After a concerted effort spanning several years, the Texas legislature passed a bill that would make the state the 21st in the nation to allow for permit-less carry, also known as Constitutional Carry, and Gov. Greg Abbott has vowed to sign it.
House Bill 1927 would allow anyone over the age of 21 who can legally possess a firearm in Texas to carry a handgun in public without a permit. Current state law allows residents 21 or older to carry a handgun only after completing the required training and criminal background check to obtain a license to carry.
The criticism of the bill from the pro gun control left is as predictable as it is inaccurate.
Democrats and gun safety advocates criticized the measure, which they said would increase gun violence in Texas and make it easier for criminals to obtain a gun.
Of course the new law has zero impact on acquiring firearms. It does not affect one way or another the ease of getting a gun in the Lone Star state. For every state that has adopted constitutional carry, gun control advocates have warned of incipient violence and a return to the "Wild West" (as do some in the comments of articles reporting on the law); it never happens.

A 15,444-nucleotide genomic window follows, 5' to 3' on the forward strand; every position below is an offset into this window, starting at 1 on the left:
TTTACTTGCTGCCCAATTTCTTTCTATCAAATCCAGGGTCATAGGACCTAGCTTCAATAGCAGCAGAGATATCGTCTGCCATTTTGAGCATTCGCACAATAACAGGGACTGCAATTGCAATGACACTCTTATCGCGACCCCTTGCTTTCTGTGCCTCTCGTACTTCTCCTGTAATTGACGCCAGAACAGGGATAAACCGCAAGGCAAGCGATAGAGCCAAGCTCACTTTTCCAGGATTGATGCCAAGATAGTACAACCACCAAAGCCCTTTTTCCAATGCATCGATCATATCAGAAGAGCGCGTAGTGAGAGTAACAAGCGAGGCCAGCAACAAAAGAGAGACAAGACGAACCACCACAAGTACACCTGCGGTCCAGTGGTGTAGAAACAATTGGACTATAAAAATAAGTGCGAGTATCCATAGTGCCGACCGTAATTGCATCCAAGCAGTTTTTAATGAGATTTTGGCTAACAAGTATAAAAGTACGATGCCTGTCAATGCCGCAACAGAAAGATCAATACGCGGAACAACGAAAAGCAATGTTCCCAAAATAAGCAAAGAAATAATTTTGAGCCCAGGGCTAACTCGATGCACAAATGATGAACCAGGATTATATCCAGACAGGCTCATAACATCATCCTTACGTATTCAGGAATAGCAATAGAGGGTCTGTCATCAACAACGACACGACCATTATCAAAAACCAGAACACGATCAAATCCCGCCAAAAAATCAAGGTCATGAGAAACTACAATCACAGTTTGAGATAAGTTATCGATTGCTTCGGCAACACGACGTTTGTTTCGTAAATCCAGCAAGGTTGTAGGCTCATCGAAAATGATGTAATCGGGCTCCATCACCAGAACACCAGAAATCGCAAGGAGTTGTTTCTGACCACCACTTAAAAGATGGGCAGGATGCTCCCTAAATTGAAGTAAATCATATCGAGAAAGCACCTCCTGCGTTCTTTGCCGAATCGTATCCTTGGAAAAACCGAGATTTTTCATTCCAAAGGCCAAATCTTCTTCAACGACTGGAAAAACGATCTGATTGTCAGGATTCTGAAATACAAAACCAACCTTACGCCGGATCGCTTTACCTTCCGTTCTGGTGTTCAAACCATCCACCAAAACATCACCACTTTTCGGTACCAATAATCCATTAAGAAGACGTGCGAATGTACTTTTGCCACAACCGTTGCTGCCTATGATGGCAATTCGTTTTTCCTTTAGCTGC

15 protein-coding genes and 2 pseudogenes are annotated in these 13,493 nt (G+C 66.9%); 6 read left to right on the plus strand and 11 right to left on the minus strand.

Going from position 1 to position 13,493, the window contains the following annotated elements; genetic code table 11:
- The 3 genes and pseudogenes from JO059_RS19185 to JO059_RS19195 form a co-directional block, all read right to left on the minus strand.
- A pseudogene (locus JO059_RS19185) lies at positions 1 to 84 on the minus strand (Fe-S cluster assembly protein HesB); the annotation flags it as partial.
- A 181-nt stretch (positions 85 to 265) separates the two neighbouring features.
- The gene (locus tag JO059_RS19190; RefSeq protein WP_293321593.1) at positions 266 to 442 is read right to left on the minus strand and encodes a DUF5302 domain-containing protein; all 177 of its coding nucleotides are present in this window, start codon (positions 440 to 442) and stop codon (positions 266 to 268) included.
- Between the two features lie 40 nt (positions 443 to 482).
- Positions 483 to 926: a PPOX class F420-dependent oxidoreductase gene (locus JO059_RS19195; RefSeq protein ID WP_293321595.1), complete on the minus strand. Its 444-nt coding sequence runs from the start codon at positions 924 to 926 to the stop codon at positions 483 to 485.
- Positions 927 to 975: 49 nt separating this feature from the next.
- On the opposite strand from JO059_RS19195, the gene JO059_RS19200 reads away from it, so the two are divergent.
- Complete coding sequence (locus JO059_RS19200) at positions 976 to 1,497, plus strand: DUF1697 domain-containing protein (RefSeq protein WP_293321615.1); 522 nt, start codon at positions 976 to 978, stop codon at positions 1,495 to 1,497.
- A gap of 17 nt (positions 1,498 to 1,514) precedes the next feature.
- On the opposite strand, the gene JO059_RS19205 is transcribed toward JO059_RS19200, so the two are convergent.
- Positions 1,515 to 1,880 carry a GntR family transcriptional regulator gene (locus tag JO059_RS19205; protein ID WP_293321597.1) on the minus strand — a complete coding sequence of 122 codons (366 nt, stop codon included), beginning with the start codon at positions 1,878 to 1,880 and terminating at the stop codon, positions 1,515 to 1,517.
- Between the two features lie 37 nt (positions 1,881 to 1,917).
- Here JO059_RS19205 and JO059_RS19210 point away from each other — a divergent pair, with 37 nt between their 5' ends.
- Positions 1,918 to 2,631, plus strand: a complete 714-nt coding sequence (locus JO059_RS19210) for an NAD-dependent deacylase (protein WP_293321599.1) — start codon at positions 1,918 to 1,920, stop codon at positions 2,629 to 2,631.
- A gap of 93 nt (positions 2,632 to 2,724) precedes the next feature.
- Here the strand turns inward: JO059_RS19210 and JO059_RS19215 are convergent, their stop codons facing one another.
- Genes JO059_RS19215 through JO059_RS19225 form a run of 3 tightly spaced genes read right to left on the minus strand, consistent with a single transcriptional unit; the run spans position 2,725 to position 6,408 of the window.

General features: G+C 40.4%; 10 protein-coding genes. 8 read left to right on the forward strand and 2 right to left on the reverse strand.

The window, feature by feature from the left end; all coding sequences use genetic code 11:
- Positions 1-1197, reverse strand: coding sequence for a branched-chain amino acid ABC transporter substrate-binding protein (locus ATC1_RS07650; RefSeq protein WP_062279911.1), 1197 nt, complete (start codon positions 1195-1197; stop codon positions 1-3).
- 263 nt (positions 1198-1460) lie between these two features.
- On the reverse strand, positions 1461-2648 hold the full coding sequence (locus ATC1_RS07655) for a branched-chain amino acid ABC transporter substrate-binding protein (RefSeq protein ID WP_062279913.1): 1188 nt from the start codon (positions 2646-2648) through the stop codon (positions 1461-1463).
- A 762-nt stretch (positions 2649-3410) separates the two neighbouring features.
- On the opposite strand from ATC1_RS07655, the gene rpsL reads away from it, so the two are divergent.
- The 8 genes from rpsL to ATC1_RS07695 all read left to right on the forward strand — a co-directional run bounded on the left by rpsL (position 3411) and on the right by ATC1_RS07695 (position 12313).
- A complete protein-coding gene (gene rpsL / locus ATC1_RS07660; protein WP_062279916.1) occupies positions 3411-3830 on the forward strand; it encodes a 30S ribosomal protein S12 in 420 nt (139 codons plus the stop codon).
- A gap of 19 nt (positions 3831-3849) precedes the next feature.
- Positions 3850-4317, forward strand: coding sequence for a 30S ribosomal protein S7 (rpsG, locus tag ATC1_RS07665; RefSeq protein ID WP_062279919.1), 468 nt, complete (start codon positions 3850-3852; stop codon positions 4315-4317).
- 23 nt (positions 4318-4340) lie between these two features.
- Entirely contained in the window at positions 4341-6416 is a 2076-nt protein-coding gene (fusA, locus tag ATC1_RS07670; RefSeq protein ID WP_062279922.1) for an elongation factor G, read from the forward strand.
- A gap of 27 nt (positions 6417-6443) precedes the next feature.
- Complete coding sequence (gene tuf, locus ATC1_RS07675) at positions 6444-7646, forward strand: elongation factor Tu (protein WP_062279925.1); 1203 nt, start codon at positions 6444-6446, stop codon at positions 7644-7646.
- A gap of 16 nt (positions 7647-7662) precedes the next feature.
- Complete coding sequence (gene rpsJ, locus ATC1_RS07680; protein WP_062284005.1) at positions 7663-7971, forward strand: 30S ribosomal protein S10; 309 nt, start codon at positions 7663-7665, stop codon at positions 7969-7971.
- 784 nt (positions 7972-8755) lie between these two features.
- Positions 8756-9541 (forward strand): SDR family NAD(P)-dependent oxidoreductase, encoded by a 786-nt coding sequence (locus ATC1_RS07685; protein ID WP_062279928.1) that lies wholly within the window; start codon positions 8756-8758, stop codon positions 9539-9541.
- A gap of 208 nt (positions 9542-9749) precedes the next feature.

The bill additionally has a provision that would allow those convicted of unlawfully carrying a handgun in public to have the conviction expunged from their record.
A license to carry will still be available for those who want one; often for carry in other states requiring a permit, but which offer reciprocity with Texas.
Texas joins Tennessee, Montana and Iowa that have passed bills allowing Constitutional Carry this year. Louisiana is also considering Constitutional Carry legislation, but that bill faces a veto from Democrat Gov. John Bel Edwards and a potential for an override by the legislature.